Illinois state Sen. Emil Jones III has been hit with federal bribery charges alleging he took money from a red-light camera company executive to kill legislation requiring traffic studies for automated camera systems, then lied to federal agents about it.
Jones, 44, was charged in a criminal information made public Tuesday with bribery and lying to the FBI.
Jones, the son of former Illinois Senate President Emil Jones Jr., is the latest politician to be charged in the sweeping federal investigation centered on red-light cameras installed by SafeSpeed LLC, a once clout-heavy camera company that secured contracts to run red-light cameras in nearly two dozen Chicago suburbs that generated millions of dollars in fines from motorists annually.
Targeting illicit efforts to grease the way for the cameras, the probe broke wide open in 2019 when agents raided the offices of then-state Sen. Martin Sandoval, who at the time was the head of the state Senate’s powerful Transportation Committee.
In a statement Tuesday, the former Senate president defended his son.
“The charges brought against my son, Emil Jones III, do not reflect the man he is,” Jones Jr. said. “Everyone knows he is an honest, hardworking legislator. I intend to fight with him and stand alongside him throughout this process.”
An arraignment for Jones III was set for Friday. Defendants charged via criminal information, rather than via grand jury indictment, typically intend to plead guilty.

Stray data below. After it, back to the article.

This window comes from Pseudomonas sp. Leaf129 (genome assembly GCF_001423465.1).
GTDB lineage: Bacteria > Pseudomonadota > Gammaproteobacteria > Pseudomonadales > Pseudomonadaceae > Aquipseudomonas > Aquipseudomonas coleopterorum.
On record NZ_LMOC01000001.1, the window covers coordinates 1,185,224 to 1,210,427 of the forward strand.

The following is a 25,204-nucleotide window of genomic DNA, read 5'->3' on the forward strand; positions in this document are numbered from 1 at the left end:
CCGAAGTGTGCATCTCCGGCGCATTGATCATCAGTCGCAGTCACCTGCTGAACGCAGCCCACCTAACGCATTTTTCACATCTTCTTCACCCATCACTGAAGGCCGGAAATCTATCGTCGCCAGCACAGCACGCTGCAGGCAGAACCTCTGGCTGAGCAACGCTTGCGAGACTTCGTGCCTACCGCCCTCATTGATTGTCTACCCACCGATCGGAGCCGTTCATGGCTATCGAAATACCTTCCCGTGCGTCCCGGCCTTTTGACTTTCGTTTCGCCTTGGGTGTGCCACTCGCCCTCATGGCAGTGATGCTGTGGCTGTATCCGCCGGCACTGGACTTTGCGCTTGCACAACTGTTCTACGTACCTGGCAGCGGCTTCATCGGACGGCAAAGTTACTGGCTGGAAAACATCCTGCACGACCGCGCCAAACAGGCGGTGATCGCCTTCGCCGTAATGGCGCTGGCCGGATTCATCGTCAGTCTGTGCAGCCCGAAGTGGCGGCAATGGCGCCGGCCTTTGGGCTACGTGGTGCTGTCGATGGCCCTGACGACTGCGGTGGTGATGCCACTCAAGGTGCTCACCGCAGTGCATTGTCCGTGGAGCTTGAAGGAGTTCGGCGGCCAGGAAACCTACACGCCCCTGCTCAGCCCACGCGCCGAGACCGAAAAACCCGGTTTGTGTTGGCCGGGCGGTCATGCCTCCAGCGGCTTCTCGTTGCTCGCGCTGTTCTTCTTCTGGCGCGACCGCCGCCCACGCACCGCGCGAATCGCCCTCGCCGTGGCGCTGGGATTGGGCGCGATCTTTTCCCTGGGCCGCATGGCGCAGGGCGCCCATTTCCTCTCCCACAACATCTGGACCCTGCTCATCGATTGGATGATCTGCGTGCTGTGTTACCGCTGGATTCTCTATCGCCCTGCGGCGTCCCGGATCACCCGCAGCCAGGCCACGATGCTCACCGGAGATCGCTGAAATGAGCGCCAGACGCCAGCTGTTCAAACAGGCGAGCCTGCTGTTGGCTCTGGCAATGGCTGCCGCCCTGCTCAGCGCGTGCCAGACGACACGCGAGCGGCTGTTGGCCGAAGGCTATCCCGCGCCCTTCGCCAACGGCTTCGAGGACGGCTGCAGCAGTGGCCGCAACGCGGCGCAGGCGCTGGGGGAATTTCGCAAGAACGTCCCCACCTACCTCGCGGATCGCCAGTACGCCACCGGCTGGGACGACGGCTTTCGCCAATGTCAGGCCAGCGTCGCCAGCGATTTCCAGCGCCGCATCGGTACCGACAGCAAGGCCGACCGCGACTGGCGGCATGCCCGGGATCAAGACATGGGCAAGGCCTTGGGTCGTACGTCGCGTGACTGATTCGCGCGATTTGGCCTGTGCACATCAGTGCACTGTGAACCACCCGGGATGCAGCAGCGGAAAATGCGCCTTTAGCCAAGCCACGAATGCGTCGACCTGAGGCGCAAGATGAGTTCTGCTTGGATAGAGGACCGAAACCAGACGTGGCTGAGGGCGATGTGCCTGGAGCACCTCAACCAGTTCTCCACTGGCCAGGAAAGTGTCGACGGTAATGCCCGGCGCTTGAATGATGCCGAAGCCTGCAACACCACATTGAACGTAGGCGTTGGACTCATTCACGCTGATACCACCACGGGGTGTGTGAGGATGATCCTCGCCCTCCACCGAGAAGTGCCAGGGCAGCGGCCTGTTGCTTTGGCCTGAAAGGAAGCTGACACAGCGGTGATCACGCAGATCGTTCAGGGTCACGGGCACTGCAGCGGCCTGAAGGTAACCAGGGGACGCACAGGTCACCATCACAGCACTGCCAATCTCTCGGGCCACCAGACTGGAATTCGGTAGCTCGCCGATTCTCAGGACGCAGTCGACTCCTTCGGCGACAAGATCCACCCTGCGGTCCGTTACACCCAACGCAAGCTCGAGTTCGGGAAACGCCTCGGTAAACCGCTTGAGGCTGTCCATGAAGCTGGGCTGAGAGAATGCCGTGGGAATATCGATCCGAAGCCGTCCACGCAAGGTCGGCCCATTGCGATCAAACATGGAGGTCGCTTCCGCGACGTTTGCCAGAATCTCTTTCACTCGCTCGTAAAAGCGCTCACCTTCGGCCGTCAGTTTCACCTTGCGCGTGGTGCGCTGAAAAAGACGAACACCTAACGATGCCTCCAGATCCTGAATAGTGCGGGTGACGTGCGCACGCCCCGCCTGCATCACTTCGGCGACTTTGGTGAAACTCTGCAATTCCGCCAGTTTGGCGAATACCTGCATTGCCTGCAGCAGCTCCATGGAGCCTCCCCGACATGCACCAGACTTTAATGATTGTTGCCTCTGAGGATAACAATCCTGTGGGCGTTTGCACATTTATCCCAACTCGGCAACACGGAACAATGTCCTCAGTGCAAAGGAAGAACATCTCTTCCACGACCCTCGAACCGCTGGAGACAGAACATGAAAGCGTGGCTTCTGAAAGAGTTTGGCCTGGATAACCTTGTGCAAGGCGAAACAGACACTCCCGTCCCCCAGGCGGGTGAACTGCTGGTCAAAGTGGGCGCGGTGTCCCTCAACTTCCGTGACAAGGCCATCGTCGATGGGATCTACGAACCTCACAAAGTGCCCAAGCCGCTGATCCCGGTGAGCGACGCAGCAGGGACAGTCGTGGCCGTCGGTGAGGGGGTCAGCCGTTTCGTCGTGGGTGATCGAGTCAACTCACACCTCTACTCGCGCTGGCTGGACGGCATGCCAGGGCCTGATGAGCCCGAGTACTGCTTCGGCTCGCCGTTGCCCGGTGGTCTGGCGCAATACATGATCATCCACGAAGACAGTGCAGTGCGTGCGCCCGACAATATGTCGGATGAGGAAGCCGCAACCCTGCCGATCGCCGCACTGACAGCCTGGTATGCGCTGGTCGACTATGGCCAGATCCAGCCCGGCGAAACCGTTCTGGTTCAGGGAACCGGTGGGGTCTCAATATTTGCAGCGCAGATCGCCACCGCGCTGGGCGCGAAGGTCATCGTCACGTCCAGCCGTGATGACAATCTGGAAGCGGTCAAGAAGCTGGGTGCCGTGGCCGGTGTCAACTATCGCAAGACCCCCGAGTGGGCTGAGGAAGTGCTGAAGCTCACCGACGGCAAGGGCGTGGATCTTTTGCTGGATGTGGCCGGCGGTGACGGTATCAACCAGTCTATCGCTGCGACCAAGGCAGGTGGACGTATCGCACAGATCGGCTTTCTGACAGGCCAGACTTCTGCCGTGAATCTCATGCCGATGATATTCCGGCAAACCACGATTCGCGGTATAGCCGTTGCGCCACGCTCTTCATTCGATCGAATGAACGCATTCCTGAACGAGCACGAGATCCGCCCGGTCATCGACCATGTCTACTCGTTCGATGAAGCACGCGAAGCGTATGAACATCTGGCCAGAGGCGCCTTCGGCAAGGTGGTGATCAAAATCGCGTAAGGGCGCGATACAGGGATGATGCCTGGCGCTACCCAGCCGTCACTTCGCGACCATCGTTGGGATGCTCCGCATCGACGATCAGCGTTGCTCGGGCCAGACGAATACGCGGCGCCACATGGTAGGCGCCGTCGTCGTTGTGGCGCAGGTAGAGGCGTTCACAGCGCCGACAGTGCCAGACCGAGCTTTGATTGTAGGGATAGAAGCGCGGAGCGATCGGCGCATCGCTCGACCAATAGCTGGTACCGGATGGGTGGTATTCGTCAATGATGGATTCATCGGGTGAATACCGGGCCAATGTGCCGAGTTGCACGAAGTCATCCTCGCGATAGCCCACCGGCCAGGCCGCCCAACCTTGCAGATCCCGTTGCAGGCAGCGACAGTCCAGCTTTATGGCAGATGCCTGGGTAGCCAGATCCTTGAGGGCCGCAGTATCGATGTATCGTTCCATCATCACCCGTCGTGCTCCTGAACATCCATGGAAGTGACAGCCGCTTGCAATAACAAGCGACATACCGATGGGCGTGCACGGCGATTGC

Jones III, a Far South Side Democrat, has served in the state Senate since 2009 and has been a member of the same Transportation Committee as the late Sandoval. He did not immediately return messages seeking comment Tuesday, and his attorney, Zeke Katz, did not respond to an email. Jones is up for reelection in November but is not facing any challengers for the Senate seat.
Senate President Don Harmon of Oak Park said in a statement that he has asked for and expects “to receive Senator Jones’ resignation from his leadership post and committee chairmanship.”
“These are grave allegations,” Harmon said. “Members of the Senate and all public officials need to hold themselves to a high ethical standard for the public to have trust and faith in our work.”
Jones’ salary as a senator is $72,906 annually. If he resigns his committee chairmanship, he’ll be giving up an additional stipend of $11,098 per year.
The timing of the charges is intriguing, as the U.S. Justice Department has a general policy of not bringing charges against candidates within 60 days of an election. Jones is running unopposed on the Nov. 8 general election ballot.
The charges also were filed nearly three years to the day since the raids on Sandoval’s offices and home. At the time, Democratic leaders did not immediately move to unseat Sandoval from the transportation committee, drawing a comment from Jones III.
“You’re innocent until proven guilty,” Jones said then. “But I think, considering what the investigation is about, (Sandoval) should temporarily step down.”
In February 2019, Jones introduced a bill in the Senate that would have required the Illinois Department of Transportation to conduct a statewide study of automated traffic law enforcement systems, including red-light cameras such as those operated by SafeSpeed, according to the six-page information.
The charges alleged Jones agreed with SafeSpeed executive and co-founder Omar Maani — who was secretly cooperating with federal investigators — to “protect” SafeSpeed by limiting any traffic studies to the city of Chicago, excluding the suburbs where the company does much of its business.
In exchange, Jones took $5,000 in benefits and wanted a job and additional payments for an unnamed associate, Individual B, according to the charges. In August 2019, Jones told Maani that if he contributed $5,000 by sponsoring an event, they “would not have to report that contribution” on state campaign funding reports, the charges alleged. Under state campaign finance law, the sponsorship of campaign events must be reported to election officials, said Illinois State Board of Elections spokesman Matt Dietrich.